It’s no secret to many Texas parents that there is a teacher shortage in the state. That’s why Gov. Greg Abbott directed the Texas Education Agency to create a task force to address the state’s teacher shortage. The TEA will add 24 additional teachers to the panel by its next meeting in May.
But there is yet again a problem. It is unclear whether any special education teachers will be on the task force. The state is overlooking the unique recruitment and retention issues related to special education teachers, issues that have often been deprioritized in past reforms and initiatives.
A special education teacher shortage in Texas predates the pandemic. In fact, Texas has reported a special education teacher shortage since 2001. Researchers consistently find that special education teachers experience higher levels of burnout and turnover relative to their peers. Burnout and turnover are often associated with large caseloads of students receiving special education, limited resources, poor administrative support, and significant amounts of paperwork.
Being a special education teacher in Texas is also made more difficult by the state’s lack of accountability and financial investments. In 2018, the U.S. Department of Education concluded that the TEA “failed to ensure all children with disabilities residing in the State who are in need of special education … were identified, located, and evaluated… as required by IDEA.” More than two years later, the state met only one of four required corrective actions.
In an unrelated matter from 2019, the Department of Education found Texas was in violation of a federal statute prohibiting the state from reducing annual special education funding. The state was found to owe $223 million to the federal government for illegally decreasing special education funding.
The pandemic has also added new job-related challenges for special education teachers. As education policy researchers, we hear firsthand that special education teachers are confronting some of the most difficult challenges.
A shortage of general education teachers has prompted some schools to inappropriately assign special education teachers to cover classes for absent teachers. Many times, this occurs during planning or instructional time for the special ed teacher. Such practices are demoralizing. Moreover, virtual schooling during the pandemic resulted in missed important special education services that can be made up only after school by certified special education teachers. This increases the special education teacher workload.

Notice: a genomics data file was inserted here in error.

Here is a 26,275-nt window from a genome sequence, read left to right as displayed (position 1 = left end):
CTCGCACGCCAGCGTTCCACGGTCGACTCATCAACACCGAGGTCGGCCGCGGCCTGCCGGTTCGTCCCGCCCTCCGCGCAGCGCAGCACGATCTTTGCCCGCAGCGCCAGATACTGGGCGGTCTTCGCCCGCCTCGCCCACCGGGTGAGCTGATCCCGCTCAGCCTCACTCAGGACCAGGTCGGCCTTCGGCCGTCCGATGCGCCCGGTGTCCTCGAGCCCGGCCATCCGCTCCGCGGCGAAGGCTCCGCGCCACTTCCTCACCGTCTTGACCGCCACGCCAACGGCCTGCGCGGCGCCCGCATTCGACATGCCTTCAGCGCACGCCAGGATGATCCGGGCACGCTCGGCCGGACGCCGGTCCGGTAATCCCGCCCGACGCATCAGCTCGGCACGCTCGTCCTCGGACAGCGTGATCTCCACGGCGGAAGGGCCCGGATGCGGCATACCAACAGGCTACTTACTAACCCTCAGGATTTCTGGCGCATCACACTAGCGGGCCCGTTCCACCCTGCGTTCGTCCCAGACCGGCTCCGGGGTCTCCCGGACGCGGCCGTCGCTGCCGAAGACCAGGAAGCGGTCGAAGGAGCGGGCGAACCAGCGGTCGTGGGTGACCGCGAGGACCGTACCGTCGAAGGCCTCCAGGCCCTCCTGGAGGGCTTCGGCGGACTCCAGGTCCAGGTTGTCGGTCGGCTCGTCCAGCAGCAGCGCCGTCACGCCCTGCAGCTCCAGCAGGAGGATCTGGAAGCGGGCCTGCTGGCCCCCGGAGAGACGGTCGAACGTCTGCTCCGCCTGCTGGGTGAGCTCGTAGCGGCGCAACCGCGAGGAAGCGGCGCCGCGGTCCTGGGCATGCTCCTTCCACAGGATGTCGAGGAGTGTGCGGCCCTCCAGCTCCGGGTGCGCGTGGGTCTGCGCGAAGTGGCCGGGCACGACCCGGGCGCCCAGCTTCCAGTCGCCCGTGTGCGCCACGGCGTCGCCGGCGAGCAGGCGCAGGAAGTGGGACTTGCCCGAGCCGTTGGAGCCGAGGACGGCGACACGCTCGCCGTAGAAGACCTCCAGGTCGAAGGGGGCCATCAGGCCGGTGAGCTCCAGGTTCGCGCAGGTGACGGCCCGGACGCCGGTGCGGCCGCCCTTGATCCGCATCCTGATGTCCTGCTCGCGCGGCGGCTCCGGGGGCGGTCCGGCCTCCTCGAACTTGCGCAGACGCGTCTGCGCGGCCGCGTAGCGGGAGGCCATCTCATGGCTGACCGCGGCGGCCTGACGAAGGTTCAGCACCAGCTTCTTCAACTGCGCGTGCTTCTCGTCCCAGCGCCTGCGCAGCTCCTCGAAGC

The state can take several very specific actions to help recruit and retain special education teachers. First, the TEA must ensure that special education teachers are part of the task force and have a powerful voice.
The TEA also noted the task force will be broken up into several workgroups to address different challenges. One of workgroups should study and provide recommendations specific special education teachers.
Policymakers should consider making a significant increase in special education teacher pay given their heavier workloads and added responsibilities. Special education teachers get paid the same amount as other teachers, yet they handle cumbersome paperwork and legal requirements under the nation’s federal special education law. They often receive less access to coaching, mentoring and professional development opportunities offered within schools relative to their peers.
Increasing their salary and providing more professional development can make the job more attractive, decrease turnover rates, and recognize their important contributions. The state should avoid small salary incentives that are rarely found to be a factor in retaining teachers.
The shortage of special education teachers in Texas limits the state’s ability to provide high-quality instruction, counseling, therapy, screening and behavioral support to many of the state’s students. Almost every state is struggling to fill special education teacher vacancies, so a significant investment is now necessary.
The state has failed to develop appropriate policies and adequately fund special education for decades. These historical failures coupled with the increased rates of turnover stemming from the pandemic necessitate immediate and significant long-term investments. The state can take a small step by adding special education teachers to the TEA task force.
David DeMatthews is an associate professor in the Department of Educational Leadership and Policy at The University of Texas at Austin.
Alejandro Madrigal III is a graduate student studying education policy at The University of Texas at Austin.
A version of this op-ed appeared in the Austin American-Statesman, San Antonio Express News, Amarillo Globe News, Lubbock Avalanche-Journal, and the Waco Tribune Herald.